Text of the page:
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Author Topic: THE REGRESSION FORUM  (Read 12172 times)
derbeemeister
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« on: February 10, 2006, 09:42:12 AM »

FINSKY:
The question is not varroa. Question is on the whole back to nature. No thanks. IT MEANS REGRESSION OF BEEKEEPER.

It would be honest to tell new hobby beekeepers that wax strips and small cells and swarming crossbreeded bee stocks is ART OF REGRESSED BEEKEEPING.

But I am tired to give comments all the to same stupid things. You should give new name to this forum: REGRESSION FORUM.

ME:
A very good start, FInsky. There is a strong current throughout the 20th and now the 21st century that supposes that IF we went back to the OLD WAYS, all our problems would miraculously evaporate. Hello! There is no going back, only going forawrd. The problems we have now, they didn't have!

Be that as it may, there is a lot to be learnt from techniques invented a hundred or more years ago. Langstroth was the first to describe the "nucleus" system of beekeeping. In fact, his advances on queen selection and nucleus formation are worth at least as much as his perfection of the moveable frame hive.

This nucleus system was taken up and modified by queen breeders the world over. But it was taken to new level of usefulness by Brother Adam, where he raised queens during the summer and over-wintered them in order to have young TESTED queens in the spring, instead of requeening with newly mated queens which may or may not be any good.

THEN, Kirk Webster, utilizing ideas from his teacher Charles Mraz and Brother Adam too, moved the nucleus system to a further new level where he builds within his apiaries healthy colonies that build up successfully without chemical treatments. Of course, he is buying and further selectin mite resistant stock.

This is just the roughest sketch of what I think the KEY is to the beekeeping of the future, where we will not have to depend on chemicals to keep the hives alive. I am not anti-chemicals per se, but I am cognizant of the disasterous results of chemical dependency whether it be with our livestock or our own selves.

Herve Abeille
Cambridge, MA  USA


 smiley
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Herve Abeille
derbeemeister
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« Reply #1 on: February 10, 2006, 01:00:58 PM »

Langstroth observed 150 years ago that bees could be continually be removed from healthy colonies without harm, much as a healthy person can give many quarts of blood over time with no ill effect.

Langstroth on making nucs:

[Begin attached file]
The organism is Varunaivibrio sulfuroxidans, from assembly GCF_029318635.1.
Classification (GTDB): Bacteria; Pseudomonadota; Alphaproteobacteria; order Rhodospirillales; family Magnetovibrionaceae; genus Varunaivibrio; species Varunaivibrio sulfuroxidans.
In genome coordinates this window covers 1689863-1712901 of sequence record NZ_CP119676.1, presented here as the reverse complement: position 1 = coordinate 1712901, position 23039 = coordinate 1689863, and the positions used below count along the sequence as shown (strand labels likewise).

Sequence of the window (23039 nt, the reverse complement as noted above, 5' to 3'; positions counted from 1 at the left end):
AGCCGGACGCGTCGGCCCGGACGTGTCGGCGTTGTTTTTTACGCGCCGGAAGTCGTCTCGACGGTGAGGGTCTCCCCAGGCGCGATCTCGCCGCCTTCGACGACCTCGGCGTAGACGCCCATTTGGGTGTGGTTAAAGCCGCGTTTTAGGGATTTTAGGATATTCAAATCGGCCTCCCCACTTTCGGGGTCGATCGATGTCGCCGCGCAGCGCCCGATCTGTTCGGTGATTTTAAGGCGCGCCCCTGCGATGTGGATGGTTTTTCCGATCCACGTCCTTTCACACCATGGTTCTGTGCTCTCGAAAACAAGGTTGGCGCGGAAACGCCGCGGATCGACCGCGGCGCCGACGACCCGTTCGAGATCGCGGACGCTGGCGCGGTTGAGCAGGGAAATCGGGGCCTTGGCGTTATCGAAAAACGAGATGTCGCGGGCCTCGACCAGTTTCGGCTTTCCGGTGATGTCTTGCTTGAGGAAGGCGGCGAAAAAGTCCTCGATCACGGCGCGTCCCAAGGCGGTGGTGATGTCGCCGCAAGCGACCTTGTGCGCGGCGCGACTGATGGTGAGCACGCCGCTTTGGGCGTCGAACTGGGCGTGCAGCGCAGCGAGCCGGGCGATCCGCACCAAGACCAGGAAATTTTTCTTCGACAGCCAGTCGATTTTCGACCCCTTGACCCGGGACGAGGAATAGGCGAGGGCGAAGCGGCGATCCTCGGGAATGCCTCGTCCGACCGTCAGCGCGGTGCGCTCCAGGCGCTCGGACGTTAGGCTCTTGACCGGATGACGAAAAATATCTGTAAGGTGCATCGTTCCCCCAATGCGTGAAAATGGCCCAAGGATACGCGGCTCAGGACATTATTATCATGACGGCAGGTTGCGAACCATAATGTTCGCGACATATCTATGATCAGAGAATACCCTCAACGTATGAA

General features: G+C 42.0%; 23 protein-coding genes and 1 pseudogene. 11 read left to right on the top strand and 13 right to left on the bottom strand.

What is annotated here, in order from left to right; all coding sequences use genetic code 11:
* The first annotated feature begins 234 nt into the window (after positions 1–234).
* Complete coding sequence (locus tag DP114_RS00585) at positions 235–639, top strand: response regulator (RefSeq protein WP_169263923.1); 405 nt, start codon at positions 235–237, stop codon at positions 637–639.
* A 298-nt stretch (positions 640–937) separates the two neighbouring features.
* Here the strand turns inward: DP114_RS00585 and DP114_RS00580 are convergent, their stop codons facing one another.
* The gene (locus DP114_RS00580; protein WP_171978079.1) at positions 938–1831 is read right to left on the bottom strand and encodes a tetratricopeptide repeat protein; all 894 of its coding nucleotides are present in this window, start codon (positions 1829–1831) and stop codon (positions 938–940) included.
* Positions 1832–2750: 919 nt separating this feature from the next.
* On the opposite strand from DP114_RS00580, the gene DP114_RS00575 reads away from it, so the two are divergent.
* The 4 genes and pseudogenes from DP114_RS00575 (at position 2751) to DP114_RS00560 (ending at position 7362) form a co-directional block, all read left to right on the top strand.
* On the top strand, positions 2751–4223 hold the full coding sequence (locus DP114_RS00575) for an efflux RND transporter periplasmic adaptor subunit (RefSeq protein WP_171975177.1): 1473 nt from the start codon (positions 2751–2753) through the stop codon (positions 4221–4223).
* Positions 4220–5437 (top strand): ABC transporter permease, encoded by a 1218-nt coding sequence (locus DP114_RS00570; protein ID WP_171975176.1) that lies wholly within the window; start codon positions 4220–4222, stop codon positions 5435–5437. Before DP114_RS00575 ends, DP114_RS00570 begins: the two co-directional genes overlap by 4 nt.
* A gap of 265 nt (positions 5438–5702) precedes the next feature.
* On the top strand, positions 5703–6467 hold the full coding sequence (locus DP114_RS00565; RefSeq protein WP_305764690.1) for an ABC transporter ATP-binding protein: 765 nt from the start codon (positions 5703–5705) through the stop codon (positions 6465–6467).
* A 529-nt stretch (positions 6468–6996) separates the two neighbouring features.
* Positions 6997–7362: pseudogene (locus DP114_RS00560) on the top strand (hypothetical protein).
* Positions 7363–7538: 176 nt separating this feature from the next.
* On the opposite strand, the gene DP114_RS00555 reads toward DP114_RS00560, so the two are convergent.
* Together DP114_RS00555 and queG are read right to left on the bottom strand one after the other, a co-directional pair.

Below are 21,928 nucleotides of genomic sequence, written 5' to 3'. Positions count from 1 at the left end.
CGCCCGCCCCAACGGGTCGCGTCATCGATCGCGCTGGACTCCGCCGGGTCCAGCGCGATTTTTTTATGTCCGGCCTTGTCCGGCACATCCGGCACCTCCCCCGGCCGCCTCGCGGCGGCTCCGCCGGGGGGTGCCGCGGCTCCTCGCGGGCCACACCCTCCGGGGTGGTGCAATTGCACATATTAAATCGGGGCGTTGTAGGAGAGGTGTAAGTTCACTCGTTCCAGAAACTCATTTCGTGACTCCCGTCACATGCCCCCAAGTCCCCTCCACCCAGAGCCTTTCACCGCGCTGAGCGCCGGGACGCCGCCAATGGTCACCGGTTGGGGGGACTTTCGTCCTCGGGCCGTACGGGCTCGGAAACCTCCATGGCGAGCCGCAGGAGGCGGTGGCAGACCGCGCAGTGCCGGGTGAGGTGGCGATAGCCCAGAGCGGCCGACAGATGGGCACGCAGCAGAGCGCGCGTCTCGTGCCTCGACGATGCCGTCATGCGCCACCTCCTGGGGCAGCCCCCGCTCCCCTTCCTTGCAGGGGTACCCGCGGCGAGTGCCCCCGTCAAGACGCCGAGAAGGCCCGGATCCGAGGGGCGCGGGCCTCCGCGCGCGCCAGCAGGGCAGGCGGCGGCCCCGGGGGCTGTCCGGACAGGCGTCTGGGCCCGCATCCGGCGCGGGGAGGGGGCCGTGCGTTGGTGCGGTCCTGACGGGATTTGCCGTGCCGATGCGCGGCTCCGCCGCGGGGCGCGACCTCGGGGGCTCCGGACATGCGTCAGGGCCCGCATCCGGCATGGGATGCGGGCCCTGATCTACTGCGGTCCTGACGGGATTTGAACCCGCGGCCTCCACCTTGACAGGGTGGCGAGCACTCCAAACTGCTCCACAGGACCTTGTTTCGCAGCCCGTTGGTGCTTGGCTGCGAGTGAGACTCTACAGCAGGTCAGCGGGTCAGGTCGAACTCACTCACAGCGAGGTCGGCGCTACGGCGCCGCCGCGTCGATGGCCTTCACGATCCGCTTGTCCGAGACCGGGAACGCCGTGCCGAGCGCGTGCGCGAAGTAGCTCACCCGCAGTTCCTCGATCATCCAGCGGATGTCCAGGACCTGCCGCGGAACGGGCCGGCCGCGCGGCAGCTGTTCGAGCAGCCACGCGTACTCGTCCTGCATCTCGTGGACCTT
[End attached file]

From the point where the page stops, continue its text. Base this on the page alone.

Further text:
These small colonies I shall call nuclei, and the system of forming stocks from them, my nucleus system; and before I describe this system more particularly, I shall show other ways in which the nuclei can be formed. If the Apiarian chooses, he can take a frame containing bees just ready to mature, and eggs and young worms, all of the worker kind, together with the old bees which cluster on it, and shut them up in the manner previously described ; even if he has no sealed queen to give them. If all things are favorable, they will set about raising a queen in a few hours. If the Apiarian has sealed queens on hand, they ought, by all means, to be given to the nuclei, in order to save all the time possible.

I come now to the very turning point of the whole nucleus system.

If some of the full combs are removed, and empty ones substituted in their place, she will speedily fill them, laying at the rate of two or three thousand a day ! When my strong stocks are from time to time deprived of one or two combs, if honey can easily be procured, the bees proceed at once to replace them, and the queen commences laying in the new combs as soon as the cells are fairly started. If the combs are not removed too fast, and care is taken not to deprive the stock of so much brood that the bees cannot keep up a vigorous population, a queen in a hive so managed, will lay her eggs in cells to be nurtured by the bees, instead of being eaten up ; and thus, in the course of the season, she may become the mother of three or four times as many bees, as are reared in a hive under other circumstances. By careful management, brood enough may, in this way, be taken from a single hive, to build up a large number of nuclei.

If the Apiarian attempts to multiply his stocks [too] rapidly ... I will ensure him ample cause to repent at leisure of his folly. If however, the attempt at very rapid multiplication is made only by those who are favorably situated, and who have skill in the management of bees, a very large gain may be made in the number of stocks, and they may all be strong and flourishing.

# Langstroth on the hive and the honey-bee: a bee keeper's manual.
# Langstroth, L.L. 1810-1895.
# Hopkins, Bridgman, Northampton : 1853.

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Herve Abeille